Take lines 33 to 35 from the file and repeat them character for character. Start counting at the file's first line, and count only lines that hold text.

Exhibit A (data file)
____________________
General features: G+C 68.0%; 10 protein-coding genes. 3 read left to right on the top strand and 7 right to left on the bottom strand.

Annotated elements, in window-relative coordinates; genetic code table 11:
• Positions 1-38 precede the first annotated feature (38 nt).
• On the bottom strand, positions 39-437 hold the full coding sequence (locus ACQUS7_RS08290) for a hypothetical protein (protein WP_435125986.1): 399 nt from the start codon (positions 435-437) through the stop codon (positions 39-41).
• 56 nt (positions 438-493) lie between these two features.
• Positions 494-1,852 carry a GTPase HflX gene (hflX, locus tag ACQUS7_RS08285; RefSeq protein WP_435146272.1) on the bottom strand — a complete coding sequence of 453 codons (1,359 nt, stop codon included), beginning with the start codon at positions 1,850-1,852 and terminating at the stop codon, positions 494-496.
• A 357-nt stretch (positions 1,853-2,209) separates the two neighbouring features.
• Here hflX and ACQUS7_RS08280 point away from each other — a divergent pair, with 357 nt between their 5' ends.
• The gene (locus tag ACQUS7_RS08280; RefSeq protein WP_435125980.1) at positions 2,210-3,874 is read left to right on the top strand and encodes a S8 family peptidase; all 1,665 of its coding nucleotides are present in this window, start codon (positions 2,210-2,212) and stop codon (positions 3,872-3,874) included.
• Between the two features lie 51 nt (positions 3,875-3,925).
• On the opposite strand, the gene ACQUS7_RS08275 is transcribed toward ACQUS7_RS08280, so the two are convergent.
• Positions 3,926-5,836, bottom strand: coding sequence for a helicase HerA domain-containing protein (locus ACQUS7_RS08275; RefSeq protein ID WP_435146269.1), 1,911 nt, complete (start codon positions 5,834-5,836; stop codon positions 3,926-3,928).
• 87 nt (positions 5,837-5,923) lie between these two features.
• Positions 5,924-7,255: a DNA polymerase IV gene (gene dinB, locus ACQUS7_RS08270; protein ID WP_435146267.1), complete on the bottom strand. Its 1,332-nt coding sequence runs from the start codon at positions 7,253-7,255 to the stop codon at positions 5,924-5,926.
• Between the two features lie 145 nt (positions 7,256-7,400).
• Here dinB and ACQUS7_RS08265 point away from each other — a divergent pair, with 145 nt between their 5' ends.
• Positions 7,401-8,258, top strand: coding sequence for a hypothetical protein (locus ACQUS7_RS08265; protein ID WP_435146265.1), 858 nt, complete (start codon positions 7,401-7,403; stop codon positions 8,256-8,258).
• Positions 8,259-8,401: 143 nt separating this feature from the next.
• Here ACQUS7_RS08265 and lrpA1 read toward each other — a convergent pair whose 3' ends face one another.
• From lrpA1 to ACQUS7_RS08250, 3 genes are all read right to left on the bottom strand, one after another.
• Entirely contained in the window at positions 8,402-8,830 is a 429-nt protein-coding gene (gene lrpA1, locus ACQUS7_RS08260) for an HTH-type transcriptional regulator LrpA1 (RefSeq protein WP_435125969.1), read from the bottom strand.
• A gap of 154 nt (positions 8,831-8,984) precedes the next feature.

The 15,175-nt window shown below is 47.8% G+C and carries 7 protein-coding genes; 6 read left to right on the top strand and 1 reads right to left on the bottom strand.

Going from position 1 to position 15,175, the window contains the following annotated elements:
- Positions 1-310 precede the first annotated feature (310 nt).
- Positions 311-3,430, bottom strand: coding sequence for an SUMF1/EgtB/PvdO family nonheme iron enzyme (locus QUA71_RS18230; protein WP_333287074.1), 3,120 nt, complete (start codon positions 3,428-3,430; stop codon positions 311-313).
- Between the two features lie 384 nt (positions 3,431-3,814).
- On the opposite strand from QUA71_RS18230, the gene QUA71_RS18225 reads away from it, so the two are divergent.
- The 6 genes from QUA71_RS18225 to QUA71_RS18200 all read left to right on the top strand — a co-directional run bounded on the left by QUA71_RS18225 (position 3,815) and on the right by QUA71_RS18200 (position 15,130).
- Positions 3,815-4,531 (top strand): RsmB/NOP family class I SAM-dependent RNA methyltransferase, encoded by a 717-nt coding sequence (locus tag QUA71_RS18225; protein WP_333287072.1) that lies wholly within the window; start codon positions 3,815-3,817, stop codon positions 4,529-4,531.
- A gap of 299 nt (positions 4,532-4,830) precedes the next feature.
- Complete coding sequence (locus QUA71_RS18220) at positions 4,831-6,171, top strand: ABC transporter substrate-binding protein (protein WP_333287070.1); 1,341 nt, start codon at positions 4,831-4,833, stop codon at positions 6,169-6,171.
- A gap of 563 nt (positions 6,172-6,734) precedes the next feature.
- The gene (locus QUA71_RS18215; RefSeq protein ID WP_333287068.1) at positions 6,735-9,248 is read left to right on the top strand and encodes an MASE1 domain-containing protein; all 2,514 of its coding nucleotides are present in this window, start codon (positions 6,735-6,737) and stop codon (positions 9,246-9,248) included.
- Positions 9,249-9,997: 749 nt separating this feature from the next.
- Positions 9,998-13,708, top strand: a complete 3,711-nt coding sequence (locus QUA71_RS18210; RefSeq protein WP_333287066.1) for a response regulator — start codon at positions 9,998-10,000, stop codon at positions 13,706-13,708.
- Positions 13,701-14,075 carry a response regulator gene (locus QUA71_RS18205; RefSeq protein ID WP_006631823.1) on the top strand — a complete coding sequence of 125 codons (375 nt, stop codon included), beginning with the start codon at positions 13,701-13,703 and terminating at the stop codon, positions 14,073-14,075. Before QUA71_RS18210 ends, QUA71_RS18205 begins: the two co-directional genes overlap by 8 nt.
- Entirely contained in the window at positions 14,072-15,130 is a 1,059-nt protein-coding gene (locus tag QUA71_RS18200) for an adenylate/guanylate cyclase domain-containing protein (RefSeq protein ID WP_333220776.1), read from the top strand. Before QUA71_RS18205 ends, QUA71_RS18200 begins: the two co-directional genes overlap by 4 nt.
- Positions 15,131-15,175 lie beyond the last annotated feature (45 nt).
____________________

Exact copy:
- A gap of 563 nt (positions 6,172-6,734) precedes the next feature.
- The gene (locus QUA71_RS18215; RefSeq protein ID WP_333287068.1) at positions 6,735-9,248 is read left to right on the top strand and encodes an MASE1 domain-containing protein; all 2,514 of its coding nucleotides are present in this window, start codon (positions 6,735-6,737) and stop codon (positions 9,246-9,248) included.
- Positions 9,249-9,997: 749 nt separating this feature from the next.